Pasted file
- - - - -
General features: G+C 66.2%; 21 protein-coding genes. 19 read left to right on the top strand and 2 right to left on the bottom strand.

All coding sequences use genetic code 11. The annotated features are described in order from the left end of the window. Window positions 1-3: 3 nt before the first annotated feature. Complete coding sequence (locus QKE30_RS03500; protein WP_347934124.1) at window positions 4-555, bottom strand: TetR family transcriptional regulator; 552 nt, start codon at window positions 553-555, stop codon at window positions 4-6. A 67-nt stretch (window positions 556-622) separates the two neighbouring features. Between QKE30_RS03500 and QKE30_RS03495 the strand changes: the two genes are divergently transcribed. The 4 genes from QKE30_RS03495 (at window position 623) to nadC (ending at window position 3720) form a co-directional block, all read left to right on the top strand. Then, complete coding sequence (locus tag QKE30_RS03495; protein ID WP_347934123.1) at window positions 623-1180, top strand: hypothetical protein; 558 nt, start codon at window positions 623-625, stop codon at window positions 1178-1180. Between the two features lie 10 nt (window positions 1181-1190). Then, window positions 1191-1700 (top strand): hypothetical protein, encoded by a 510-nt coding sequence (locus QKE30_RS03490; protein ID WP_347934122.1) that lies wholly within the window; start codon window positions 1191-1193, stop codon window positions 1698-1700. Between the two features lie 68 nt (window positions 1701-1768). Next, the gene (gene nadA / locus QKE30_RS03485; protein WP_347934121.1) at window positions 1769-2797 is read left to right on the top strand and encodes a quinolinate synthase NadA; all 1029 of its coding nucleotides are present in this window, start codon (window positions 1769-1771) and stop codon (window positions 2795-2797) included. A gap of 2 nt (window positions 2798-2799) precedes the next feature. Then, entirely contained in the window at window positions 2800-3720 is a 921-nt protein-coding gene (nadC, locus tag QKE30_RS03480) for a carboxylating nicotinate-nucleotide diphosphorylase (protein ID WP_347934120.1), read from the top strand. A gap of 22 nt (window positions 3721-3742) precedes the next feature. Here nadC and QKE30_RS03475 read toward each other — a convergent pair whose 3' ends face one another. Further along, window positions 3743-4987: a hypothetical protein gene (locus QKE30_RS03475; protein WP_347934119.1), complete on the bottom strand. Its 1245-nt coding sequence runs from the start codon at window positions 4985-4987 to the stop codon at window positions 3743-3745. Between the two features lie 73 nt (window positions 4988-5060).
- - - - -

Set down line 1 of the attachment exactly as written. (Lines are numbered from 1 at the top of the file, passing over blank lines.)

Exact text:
General features: G+C 66.2%; 21 protein-coding genes. 19 read left to right on the top strand and 2 right to left on the bottom strand.